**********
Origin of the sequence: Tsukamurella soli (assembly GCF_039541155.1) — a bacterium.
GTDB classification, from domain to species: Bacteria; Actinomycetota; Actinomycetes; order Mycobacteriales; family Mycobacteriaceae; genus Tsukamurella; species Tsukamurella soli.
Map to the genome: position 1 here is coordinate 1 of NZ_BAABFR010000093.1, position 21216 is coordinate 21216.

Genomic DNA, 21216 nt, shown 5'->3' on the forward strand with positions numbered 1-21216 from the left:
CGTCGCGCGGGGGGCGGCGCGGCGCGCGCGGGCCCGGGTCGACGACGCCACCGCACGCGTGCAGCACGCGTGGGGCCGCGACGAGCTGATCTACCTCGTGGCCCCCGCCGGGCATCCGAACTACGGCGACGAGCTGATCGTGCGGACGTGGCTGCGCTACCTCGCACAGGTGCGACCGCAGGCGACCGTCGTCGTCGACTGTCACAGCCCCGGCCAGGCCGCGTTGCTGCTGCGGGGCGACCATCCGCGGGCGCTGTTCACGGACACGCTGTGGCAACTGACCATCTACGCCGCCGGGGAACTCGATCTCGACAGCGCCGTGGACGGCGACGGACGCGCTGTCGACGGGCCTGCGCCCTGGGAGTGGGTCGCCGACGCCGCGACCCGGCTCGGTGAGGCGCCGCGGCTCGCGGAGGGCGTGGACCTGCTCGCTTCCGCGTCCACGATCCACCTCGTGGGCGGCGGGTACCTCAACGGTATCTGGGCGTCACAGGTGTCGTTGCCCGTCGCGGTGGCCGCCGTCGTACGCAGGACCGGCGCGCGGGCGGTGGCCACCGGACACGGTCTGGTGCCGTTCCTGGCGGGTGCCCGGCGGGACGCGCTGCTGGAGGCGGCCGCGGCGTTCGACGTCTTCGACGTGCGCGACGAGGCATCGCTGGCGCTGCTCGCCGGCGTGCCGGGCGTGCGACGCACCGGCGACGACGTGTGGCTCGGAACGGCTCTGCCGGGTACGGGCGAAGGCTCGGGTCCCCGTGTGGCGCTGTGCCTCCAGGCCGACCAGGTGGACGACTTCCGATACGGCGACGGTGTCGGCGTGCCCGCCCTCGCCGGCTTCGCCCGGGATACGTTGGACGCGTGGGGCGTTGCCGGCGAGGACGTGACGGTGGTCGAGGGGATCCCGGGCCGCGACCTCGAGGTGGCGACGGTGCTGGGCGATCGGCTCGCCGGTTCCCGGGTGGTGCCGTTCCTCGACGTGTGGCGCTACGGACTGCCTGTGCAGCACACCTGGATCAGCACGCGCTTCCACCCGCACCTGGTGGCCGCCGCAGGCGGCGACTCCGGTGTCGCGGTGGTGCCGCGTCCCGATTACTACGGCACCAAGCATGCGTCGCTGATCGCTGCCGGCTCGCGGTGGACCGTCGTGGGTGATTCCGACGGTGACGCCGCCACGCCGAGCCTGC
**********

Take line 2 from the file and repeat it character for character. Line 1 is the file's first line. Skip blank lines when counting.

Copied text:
GTDB classification, from domain to species: Bacteria; Actinomycetota; Actinomycetes; order Mycobacteriales; family Mycobacteriaceae; genus Tsukamurella; species Tsukamurella soli.